217 Killed As 7.1 Magnitude Earthquake Strikes Mexico

News World India | 0
| September 20 , 2017 , 15:15 IST

A total of 217 people have been killed after a 7.1 magnitude earthquake hit central Mexico on Tuesday, resulting in buildings collapsing and thousands fleeing into the streets in panic. The death toll was officially confirmed by the Mexico Civil Defence Chief, lowering the toll from the earlier reported 224.

The Tuesday earthquake comes barely 2 weeks after another earthquake in south Mexico killed 90 people.

Ironically, the earthquake came as Mexicans commemorated the anniversary of another earthquake in 1985 that had killed thousands. Rescue operations were launched soon after as the rescuers rushed to the site of the damaged and collapsed buildings.

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The massive earthquake caused buildings in Mexico city to sway, leading to people throughout the city fleeing from their homes and offices. People remained in the streets for hours after the earthquake.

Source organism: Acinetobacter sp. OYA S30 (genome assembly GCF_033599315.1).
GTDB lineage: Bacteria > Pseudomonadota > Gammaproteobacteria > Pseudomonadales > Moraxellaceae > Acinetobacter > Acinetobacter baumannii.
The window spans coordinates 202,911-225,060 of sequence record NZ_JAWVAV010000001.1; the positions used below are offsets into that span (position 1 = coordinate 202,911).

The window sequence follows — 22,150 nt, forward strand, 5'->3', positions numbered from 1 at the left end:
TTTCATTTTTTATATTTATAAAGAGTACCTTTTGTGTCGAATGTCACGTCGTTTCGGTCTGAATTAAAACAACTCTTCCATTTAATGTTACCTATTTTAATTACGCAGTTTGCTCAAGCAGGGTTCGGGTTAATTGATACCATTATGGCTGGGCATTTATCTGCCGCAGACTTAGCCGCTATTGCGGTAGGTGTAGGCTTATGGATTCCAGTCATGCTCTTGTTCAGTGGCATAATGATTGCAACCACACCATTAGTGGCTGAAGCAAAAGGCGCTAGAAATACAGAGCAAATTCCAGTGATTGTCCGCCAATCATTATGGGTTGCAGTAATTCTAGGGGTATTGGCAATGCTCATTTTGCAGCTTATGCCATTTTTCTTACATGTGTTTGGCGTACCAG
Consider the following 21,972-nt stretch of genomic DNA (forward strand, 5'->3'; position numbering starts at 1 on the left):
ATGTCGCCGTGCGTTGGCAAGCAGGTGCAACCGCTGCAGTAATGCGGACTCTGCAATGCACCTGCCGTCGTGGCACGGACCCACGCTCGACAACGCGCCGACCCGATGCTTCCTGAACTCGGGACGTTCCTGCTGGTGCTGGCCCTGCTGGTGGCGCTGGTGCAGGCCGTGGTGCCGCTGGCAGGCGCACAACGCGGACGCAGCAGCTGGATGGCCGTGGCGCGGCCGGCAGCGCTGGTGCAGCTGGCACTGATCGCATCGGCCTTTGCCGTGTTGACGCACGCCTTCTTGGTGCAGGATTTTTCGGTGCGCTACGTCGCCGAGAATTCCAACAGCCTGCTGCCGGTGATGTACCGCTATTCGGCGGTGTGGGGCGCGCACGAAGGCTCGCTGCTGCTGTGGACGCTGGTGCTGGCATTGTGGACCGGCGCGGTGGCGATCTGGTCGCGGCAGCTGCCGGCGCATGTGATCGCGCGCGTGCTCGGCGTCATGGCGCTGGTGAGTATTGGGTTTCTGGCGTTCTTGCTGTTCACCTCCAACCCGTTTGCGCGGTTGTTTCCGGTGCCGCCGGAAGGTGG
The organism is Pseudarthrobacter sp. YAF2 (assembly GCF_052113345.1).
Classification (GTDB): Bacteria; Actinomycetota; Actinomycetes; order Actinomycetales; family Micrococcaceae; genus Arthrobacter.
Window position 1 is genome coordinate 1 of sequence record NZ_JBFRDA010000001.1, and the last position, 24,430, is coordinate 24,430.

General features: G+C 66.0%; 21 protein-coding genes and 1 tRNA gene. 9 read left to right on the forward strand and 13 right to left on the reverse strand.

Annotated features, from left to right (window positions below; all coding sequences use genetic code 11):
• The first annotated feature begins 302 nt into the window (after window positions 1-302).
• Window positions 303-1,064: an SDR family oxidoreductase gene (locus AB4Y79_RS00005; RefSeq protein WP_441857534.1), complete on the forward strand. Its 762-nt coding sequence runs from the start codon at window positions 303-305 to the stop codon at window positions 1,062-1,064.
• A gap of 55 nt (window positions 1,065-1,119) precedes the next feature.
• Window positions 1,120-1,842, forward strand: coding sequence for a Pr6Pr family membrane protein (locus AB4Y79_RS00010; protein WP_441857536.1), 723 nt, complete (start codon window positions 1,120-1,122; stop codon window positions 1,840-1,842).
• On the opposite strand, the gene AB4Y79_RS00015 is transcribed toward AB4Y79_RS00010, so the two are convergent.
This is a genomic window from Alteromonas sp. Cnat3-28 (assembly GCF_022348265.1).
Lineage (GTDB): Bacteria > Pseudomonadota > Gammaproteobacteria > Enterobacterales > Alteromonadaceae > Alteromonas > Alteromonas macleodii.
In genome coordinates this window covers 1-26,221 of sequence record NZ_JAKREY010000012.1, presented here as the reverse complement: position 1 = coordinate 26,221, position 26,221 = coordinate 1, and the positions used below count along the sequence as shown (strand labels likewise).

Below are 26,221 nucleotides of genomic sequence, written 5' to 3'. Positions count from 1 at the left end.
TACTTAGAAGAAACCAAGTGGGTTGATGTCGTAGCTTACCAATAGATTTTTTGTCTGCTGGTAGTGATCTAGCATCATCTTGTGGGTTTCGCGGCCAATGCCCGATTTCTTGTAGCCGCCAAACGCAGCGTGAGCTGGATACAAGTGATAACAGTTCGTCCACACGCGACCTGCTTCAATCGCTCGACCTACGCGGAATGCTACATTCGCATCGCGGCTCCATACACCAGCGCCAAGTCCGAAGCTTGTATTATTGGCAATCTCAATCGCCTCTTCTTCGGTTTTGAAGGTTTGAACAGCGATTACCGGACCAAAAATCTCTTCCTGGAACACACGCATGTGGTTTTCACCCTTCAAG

According to the US Geological Survey, the 7.1 magnitude earthquake was centered in the town of Raboso in Puebla state, 123km southeast of the capital Mexico City.

Since a large portion of Mexico City is built on a former lakebed, the soil often amplifies the impact of earthquakes even centered hundreds of miles away. The international airport of Mexico city suspended operations in view of the earthquake.

Experts ruled out any connection between the latest earthquake and the September 7 earthquake of 8.1 magnitude that hit Mexico's southern coast, with impacts felt in the capital as well.

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US Geological Survey seismologist Paul Earle said that since the epicentres of the two quakes are 650 kilometres apart, it's unlikely the earthquakes are connected as most aftershocks are felt within 100 km of the first earthquake.

Earle noted that in the past century, there have been 19 earthquakes of magnitude 6.5 or greater within a 250km radius of Tuesday's earthquake.

The US Geological Survey predicts ``significant casualty and damage are likely and the disaster is potentially widespread.''